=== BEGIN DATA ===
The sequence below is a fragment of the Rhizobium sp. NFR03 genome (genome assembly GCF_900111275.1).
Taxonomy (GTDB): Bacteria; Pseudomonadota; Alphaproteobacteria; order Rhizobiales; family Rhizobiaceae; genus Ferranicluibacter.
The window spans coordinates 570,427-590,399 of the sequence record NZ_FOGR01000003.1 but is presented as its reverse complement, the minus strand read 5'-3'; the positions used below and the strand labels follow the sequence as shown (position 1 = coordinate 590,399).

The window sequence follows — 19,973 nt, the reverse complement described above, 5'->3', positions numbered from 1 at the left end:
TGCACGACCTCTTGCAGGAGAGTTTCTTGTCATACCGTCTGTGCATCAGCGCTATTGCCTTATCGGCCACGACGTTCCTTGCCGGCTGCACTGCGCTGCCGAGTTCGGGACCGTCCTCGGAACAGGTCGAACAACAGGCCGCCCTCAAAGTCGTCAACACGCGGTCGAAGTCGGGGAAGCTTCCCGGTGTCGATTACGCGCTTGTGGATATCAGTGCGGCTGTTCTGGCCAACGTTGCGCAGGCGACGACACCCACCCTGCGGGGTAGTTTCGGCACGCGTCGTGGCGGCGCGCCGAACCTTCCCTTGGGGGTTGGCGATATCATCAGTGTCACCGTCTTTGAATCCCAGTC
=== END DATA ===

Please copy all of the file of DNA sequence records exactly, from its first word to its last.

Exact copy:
The sequence below is a fragment of the Rhizobium sp. NFR03 genome (genome assembly GCF_900111275.1).
Taxonomy (GTDB): Bacteria; Pseudomonadota; Alphaproteobacteria; order Rhizobiales; family Rhizobiaceae; genus Ferranicluibacter.
The window spans coordinates 570,427-590,399 of the sequence record NZ_FOGR01000003.1 but is presented as its reverse complement, the minus strand read 5'-3'; the positions used below and the strand labels follow the sequence as shown (position 1 = coordinate 590,399).

The window sequence follows — 19,973 nt, the reverse complement described above, 5'->3', positions numbered from 1 at the left end:
TGCACGACCTCTTGCAGGAGAGTTTCTTGTCATACCGTCTGTGCATCAGCGCTATTGCCTTATCGGCCACGACGTTCCTTGCCGGCTGCACTGCGCTGCCGAGTTCGGGACCGTCCTCGGAACAGGTCGAACAACAGGCCGCCCTCAAAGTCGTCAACACGCGGTCGAAGTCGGGGAAGCTTCCCGGTGTCGATTACGCGCTTGTGGATATCAGTGCGGCTGTTCTGGCCAACGTTGCGCAGGCGACGACACCCACCCTGCGGGGTAGTTTCGGCACGCGTCGTGGCGGCGCGCCGAACCTTCCCTTGGGGGTTGGCGATATCATCAGTGTCACCGTCTTTGAATCCCAGTC